The Bearded One lifts the empty box Nala came in from the back seat and I shoulder my purse and grab the gallon ziplock bag of my chocolate chip cookies and we head into the veterinarian’s house, which is just another house in our immense subdivision here in Puna, Hawaii. I am a nervous wreck.
Our 8-month-old kitty was spayed today and we’re here to pick her up. I feel like a new mother these days (at age 58) with this new kitty around to nurture. Maybe once engaged, mothering never ends. Besides, everywhere we go there are babies.
* * *
Earlier in the day, our older daughter called to ask for my chocolate chip cookie recipe. She and her husband, the Captain, are having a baby in July which will be the Bearded One’s and my first grandchild and we are over the moon.
Right now they are nesting. The Captain is gardening and working a city job and won’t be fishing this year, and our daughter wants to bake cookies. I tell her I’ll email the recipe. I tell her the story of Nala getting spayed today, how nervous I was, and then I tell her again I will be there for her, that I will fly to Seattle when she comes home from the hospital.
“We’ve decided not to find out the sex,” she says. This is a change. For weeks she’s wanted to know.
“Remember when you were a kid how we used to check the cookie bottoms to see if they were boys or girls?” I ask.
“Lift up the edge – burned bottoms are boys.”
She is appalled.
* * *
Nala is heavily drugged. She can’t walk a straight line.
She is helpless and needs to be somewhat contained, and can’t go outside for a day or two. The doctor says she did great in surgery. He is an older white guy with wire-rimmed glasses, sneakers and a sweet smile. I thank him and hand over the bag of cookies.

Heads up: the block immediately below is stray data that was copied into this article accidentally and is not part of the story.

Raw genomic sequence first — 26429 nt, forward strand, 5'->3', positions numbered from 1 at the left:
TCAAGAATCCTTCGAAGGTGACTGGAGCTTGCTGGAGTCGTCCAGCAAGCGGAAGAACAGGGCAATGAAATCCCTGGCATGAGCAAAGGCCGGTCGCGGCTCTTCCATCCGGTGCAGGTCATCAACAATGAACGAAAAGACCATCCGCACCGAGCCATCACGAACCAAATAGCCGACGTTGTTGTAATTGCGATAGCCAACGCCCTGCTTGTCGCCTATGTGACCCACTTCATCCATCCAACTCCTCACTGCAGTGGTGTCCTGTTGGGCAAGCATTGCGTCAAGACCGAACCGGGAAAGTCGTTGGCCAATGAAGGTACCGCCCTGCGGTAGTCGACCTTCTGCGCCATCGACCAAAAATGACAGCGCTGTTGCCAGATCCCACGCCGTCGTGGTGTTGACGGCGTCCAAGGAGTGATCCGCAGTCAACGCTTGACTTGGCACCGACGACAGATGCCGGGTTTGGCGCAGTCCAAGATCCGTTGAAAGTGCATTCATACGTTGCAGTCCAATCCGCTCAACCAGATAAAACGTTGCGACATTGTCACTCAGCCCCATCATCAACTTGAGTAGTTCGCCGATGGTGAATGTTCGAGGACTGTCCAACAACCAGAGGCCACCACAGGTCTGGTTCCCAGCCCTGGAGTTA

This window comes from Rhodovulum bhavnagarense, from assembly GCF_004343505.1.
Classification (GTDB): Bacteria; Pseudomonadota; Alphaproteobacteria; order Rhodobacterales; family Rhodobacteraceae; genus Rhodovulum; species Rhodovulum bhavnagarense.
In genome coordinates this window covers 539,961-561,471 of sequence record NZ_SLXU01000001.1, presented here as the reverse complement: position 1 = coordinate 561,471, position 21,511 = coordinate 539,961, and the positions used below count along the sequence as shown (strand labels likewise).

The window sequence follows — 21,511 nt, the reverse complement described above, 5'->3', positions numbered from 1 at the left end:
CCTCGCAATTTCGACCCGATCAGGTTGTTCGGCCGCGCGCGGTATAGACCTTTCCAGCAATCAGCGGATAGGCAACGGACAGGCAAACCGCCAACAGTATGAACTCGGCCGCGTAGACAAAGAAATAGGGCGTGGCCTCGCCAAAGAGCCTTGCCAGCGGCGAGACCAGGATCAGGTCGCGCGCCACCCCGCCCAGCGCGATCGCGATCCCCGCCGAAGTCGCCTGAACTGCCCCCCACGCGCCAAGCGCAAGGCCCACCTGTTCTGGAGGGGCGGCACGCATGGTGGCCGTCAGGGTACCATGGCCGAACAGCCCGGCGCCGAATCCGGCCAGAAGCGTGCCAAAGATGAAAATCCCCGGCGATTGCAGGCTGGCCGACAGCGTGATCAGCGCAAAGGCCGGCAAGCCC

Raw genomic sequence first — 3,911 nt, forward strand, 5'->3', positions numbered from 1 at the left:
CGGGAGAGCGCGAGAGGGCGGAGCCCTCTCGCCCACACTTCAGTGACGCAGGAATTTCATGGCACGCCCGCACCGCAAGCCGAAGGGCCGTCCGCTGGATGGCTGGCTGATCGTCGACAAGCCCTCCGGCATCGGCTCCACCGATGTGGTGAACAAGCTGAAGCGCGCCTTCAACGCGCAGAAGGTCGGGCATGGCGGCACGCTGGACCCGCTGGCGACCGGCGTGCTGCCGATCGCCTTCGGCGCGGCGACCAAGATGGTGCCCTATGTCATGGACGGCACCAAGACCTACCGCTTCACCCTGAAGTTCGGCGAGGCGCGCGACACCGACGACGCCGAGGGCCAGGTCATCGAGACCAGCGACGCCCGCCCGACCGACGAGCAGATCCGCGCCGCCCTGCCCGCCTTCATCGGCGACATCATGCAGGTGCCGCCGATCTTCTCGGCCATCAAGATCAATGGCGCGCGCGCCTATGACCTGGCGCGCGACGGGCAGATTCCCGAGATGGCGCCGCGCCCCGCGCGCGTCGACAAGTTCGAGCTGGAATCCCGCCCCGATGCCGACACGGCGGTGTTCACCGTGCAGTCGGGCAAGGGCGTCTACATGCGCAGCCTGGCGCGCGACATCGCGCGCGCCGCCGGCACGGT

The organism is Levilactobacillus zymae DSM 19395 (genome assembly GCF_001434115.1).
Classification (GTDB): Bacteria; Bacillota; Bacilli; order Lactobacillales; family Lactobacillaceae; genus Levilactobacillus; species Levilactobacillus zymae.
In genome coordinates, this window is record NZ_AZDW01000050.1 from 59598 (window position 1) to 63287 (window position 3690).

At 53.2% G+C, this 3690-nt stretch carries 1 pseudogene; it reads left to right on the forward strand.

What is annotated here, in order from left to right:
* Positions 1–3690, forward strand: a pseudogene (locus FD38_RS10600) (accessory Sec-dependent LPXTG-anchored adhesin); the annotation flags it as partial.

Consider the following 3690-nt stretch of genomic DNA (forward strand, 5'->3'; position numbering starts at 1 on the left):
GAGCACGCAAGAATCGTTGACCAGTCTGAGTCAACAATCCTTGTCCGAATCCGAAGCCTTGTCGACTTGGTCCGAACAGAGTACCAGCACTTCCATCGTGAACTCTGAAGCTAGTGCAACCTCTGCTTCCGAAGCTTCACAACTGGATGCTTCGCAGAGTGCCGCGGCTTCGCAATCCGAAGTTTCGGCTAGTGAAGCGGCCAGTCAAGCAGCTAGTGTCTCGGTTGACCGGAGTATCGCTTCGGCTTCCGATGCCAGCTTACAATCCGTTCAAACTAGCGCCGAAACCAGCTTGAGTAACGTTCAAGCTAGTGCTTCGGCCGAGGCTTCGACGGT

* * *
We get Nala home and settled in a barricaded area downstairs, and when she is sound asleep, we decide to go to the beach, as we often do, to watch for whales. Sure enough, there are several fins and spouts a ways out, so we hang around for a while and watch. Humpback whales come to Hawaii from Alaska in the winter to birth their young.
The pod moves across the horizon from left to right. Everyone points and shouts when we see a spout, and then we see an extra big spray and a smallish humpback baby breeches for all to see.
“The Boy Spouts of America!” says the Bearded One and everyone laughs.
* * *
At home, Nala is missing. We walk in the front door and the barricaded corner is empty. The box she came in is pushed aside, and it is clear she escaped. But where? No way she could have handled the stairs yet. We call her name. Nothing. We search the entire bottom floor, all her favorite places.
Behind the stove and fridge, on the towel shelf —
— in the bathtub, on the suitcase in the guest room closet, under the stairs. No Nala.
I race upstairs, even though it’s impossible that drunken kitty could be up here. I am frantic.
But there she is. Asleep under the bed, on my side. “There you are,” I say softly.
“Mew,” she says, and goes back to sleep.